"Lao She's great novel." --The New York Times A beautiful new translation of the classic Chinese novel from Lao She, one of the most acclaimed and popular Chinese writers of the twentieth century, Rickshaw Boy chronicles the trials and misadventures of a poor Beijing rickshaw driver. Originally published in 1937, Rickshaw Boy--and the power and artistry of Lao She--can now be appreciated by a contemporary American audience.
Xiangzi works hard and scrimps so that he can ultimately purchase his own rickshaw, rather than renting it. He is initially successful, but through a series of events loses that rickshaw. Over and over again, as Xiangzi appears about to better his life, circumstances intervene which push him to the bottom again. For the most part, he seems to accept these setbacks as his due, and he recognizes the futility of fighting back against the corruption of his society.
This was a touching book, as well as being informative and historically important. Although it involves a segment of the undersociety in 1930's China, it could just as well have been written by Zola or Dickens.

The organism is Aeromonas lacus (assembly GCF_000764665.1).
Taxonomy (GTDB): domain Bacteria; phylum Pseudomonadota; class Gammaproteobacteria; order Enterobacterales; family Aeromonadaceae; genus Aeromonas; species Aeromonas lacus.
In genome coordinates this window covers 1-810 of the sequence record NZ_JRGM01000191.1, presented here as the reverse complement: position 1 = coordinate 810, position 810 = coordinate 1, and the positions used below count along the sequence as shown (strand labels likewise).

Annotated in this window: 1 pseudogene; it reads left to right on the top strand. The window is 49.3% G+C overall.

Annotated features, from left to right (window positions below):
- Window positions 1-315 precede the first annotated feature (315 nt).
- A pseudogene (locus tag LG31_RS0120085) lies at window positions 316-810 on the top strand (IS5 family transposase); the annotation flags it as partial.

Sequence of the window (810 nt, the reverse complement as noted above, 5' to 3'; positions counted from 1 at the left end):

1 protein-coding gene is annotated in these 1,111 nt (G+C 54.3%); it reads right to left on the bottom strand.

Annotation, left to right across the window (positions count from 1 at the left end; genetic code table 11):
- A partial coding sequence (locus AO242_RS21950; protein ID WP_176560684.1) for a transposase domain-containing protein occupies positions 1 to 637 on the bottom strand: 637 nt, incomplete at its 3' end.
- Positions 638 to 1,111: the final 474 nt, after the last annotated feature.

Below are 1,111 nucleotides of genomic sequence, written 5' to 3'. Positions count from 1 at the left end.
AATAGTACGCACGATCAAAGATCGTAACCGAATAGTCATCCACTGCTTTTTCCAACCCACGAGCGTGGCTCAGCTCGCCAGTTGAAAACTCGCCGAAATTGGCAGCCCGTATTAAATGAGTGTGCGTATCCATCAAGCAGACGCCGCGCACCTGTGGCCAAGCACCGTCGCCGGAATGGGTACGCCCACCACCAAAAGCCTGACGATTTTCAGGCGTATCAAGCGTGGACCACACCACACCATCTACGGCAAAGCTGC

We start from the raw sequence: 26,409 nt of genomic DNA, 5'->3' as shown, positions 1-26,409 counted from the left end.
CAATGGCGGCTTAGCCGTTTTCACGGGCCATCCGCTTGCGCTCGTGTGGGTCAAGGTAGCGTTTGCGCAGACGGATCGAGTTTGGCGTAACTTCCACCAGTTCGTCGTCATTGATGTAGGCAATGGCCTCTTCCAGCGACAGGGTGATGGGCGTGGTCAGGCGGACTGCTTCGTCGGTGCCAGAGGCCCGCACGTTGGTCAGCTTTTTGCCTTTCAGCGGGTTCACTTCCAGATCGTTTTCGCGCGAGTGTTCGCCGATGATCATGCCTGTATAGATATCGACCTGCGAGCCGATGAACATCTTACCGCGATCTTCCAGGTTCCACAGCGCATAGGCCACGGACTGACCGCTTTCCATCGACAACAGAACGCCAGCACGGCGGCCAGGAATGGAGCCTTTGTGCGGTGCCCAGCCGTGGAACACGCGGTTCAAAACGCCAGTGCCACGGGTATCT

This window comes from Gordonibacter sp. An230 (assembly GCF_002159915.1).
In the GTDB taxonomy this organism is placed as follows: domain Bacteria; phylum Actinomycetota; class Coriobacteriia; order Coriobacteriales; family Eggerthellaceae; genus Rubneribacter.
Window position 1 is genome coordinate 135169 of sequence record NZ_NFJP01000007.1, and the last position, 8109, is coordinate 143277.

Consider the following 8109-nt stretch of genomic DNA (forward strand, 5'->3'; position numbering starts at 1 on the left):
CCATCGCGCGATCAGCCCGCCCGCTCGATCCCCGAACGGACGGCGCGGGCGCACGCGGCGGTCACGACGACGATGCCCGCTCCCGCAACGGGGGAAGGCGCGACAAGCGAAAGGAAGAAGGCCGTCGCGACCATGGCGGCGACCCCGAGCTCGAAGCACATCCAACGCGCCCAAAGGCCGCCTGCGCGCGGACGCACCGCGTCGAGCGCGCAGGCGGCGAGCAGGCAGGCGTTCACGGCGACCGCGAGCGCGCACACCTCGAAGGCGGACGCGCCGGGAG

While Lao She was never a rickshaw puller, his parents were illiterate and worked menial jobs. He was well acquainted with poverty, and many of the characters and events in the book are based on people he knew in childhood. The book is written in simple prose, and ends thusly:
"Watching a skinny stray dog waiting by the sweet-potato vendor's carrying pole for some peel and rootlets, he knew that he was just like this dog, struggling for some scraps to eat. As long as he managed to keep alive, why think of anything else?"
An easy read, but fairly repetitive and obvious once you catch on to the pattern. Also sad and predictable.
This novel has been very popular in China, and is an indictment of the philosophy of individualism (per the back cover)--one man, working hard alone, is unlikely or unable to move ahead given a lack of safety net or family/friend network.